How Secure are Password Fields in Forms?
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One email that I received asking for help was from a woman whose son had recently died. She knew that he had the passwords for various web sites stored in the computer and needed a way to find out what the passwords were so that she could change them. From her description it sounded like her son had been using the option within the web browser to store all of the passwords so as to fill out the forms automatically for logging into the various sites.
The thing that makes this slightly awkward is that all of the web pages usually use a password field that displays a row of asterisks instead of the password and so you can't read the password straight out of the form. It does this for security reasons to stop someone looking over your shoulder and seeing your password. Security varies between browsers as to how securly they store these passwords. In this instance Internet Explorer is way more secure than Firefox because IE stores the passwords in an encrypted format in the registry while Firefox provides a "Show Passwords" option in the browser settings that will allow anyone to see exactly what all of your passwords are.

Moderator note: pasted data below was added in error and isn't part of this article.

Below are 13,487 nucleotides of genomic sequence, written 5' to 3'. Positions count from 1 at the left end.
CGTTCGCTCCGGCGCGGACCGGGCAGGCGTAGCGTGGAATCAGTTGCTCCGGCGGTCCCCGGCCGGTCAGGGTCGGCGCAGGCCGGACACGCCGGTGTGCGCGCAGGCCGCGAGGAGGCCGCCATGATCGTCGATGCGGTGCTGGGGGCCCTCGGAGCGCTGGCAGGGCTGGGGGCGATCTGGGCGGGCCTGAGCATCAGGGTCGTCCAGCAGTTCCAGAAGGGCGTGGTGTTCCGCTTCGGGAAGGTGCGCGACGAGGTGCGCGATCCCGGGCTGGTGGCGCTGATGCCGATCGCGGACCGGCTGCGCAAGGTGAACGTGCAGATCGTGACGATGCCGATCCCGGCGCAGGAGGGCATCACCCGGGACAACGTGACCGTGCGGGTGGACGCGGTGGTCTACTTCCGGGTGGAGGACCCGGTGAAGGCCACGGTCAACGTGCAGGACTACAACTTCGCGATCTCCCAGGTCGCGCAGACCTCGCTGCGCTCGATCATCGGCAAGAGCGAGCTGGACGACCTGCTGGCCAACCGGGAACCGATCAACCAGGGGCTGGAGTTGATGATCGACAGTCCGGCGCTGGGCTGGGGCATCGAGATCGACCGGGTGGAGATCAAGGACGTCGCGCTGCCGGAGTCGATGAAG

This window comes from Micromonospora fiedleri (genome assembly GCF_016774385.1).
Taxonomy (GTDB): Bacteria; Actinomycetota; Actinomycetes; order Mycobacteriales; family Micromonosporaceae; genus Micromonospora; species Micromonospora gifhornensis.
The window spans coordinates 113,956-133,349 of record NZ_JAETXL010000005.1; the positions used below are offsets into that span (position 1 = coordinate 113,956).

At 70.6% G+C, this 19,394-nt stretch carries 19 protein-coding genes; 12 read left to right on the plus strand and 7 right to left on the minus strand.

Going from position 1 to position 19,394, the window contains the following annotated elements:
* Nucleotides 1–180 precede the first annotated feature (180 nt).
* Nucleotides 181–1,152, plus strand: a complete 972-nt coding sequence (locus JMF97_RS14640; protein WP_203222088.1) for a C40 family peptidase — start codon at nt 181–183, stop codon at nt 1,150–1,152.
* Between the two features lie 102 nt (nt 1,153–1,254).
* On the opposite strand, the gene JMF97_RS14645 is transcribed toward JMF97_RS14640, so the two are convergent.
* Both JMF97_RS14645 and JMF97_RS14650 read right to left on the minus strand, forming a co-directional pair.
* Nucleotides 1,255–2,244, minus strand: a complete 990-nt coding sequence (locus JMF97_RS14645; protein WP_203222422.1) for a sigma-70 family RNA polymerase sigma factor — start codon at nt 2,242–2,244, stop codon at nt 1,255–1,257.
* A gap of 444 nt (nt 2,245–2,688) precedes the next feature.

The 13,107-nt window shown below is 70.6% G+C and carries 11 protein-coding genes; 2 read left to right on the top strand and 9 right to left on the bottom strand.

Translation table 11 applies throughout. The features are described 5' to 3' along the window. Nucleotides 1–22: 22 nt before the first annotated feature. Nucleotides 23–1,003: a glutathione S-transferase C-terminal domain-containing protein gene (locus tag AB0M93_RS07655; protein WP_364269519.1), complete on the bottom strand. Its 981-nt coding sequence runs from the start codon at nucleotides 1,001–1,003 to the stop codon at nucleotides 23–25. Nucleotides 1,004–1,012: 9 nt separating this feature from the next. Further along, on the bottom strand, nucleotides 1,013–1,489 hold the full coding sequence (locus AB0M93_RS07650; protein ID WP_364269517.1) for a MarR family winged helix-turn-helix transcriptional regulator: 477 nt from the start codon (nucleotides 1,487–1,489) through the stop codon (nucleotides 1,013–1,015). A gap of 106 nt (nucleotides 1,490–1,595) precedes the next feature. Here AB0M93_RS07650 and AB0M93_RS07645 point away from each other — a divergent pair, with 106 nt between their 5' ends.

We can do this with a simple bookmarklet script (or favelet as you might call it if using IE).
Simply right click on the following link and save it to your Favorites/Bookmarks menu. Once you have done that go to a page where you have a password that displays as asterisks and then run the script from the menu. The script will locate any password fields in the page and display an alert for each showing the content in plain text.
Note that this particular version will not work if the page uses frames.
Also note that I wrote this script for the purpose indicated at the top of this page. I do not grant you permission to use this script for any other purpose.